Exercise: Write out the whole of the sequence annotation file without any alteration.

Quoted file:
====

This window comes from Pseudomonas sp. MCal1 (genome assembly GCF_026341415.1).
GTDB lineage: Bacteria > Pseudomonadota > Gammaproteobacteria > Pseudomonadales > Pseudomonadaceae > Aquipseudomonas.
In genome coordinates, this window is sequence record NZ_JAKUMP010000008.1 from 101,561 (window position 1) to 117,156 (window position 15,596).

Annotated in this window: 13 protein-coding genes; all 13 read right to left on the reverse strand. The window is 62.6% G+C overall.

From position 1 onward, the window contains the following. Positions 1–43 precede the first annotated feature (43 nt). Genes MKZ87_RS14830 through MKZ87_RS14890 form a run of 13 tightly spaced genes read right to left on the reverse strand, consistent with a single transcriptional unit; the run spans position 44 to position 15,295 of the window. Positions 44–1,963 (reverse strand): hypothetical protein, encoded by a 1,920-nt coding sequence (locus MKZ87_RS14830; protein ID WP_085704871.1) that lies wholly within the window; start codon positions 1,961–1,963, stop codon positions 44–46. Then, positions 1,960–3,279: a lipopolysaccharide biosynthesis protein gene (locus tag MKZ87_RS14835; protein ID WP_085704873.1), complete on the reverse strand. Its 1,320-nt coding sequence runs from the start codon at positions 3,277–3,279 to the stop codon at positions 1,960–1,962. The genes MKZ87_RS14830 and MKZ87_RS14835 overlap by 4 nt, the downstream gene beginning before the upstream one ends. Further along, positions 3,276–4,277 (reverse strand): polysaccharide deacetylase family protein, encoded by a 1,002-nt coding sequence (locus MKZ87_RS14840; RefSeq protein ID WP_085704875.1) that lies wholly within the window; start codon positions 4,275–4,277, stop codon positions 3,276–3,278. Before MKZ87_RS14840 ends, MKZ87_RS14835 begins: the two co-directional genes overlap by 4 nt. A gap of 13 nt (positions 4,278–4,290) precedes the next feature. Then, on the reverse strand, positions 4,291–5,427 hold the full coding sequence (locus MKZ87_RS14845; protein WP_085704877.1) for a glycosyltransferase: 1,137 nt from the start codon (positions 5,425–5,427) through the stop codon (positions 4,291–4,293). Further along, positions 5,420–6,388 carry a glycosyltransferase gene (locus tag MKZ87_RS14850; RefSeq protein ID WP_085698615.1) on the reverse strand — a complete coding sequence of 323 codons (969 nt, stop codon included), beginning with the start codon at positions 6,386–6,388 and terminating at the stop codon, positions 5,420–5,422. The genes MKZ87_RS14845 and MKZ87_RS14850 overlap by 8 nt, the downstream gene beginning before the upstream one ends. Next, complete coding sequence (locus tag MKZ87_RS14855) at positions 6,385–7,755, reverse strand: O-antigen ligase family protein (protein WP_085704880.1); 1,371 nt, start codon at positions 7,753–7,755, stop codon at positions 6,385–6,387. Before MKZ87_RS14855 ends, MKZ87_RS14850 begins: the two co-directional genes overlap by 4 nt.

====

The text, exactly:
This window comes from Pseudomonas sp. MCal1 (genome assembly GCF_026341415.1).
GTDB lineage: Bacteria > Pseudomonadota > Gammaproteobacteria > Pseudomonadales > Pseudomonadaceae > Aquipseudomonas.
In genome coordinates, this window is sequence record NZ_JAKUMP010000008.1 from 101,561 (window position 1) to 117,156 (window position 15,596).

Annotated in this window: 13 protein-coding genes; all 13 read right to left on the reverse strand. The window is 62.6% G+C overall.

From position 1 onward, the window contains the following. Positions 1–43 precede the first annotated feature (43 nt). Genes MKZ87_RS14830 through MKZ87_RS14890 form a run of 13 tightly spaced genes read right to left on the reverse strand, consistent with a single transcriptional unit; the run spans position 44 to position 15,295 of the window. Positions 44–1,963 (reverse strand): hypothetical protein, encoded by a 1,920-nt coding sequence (locus MKZ87_RS14830; protein ID WP_085704871.1) that lies wholly within the window; start codon positions 1,961–1,963, stop codon positions 44–46. Then, positions 1,960–3,279: a lipopolysaccharide biosynthesis protein gene (locus tag MKZ87_RS14835; protein ID WP_085704873.1), complete on the reverse strand. Its 1,320-nt coding sequence runs from the start codon at positions 3,277–3,279 to the stop codon at positions 1,960–1,962. The genes MKZ87_RS14830 and MKZ87_RS14835 overlap by 4 nt, the downstream gene beginning before the upstream one ends. Further along, positions 3,276–4,277 (reverse strand): polysaccharide deacetylase family protein, encoded by a 1,002-nt coding sequence (locus MKZ87_RS14840; RefSeq protein ID WP_085704875.1) that lies wholly within the window; start codon positions 4,275–4,277, stop codon positions 3,276–3,278. Before MKZ87_RS14840 ends, MKZ87_RS14835 begins: the two co-directional genes overlap by 4 nt. A gap of 13 nt (positions 4,278–4,290) precedes the next feature. Then, on the reverse strand, positions 4,291–5,427 hold the full coding sequence (locus MKZ87_RS14845; protein WP_085704877.1) for a glycosyltransferase: 1,137 nt from the start codon (positions 5,425–5,427) through the stop codon (positions 4,291–4,293). Further along, positions 5,420–6,388 carry a glycosyltransferase gene (locus tag MKZ87_RS14850; RefSeq protein ID WP_085698615.1) on the reverse strand — a complete coding sequence of 323 codons (969 nt, stop codon included), beginning with the start codon at positions 6,386–6,388 and terminating at the stop codon, positions 5,420–5,422. The genes MKZ87_RS14845 and MKZ87_RS14850 overlap by 8 nt, the downstream gene beginning before the upstream one ends. Next, complete coding sequence (locus tag MKZ87_RS14855) at positions 6,385–7,755, reverse strand: O-antigen ligase family protein (protein WP_085704880.1); 1,371 nt, start codon at positions 7,753–7,755, stop codon at positions 6,385–6,387. Before MKZ87_RS14855 ends, MKZ87_RS14850 begins: the two co-directional genes overlap by 4 nt.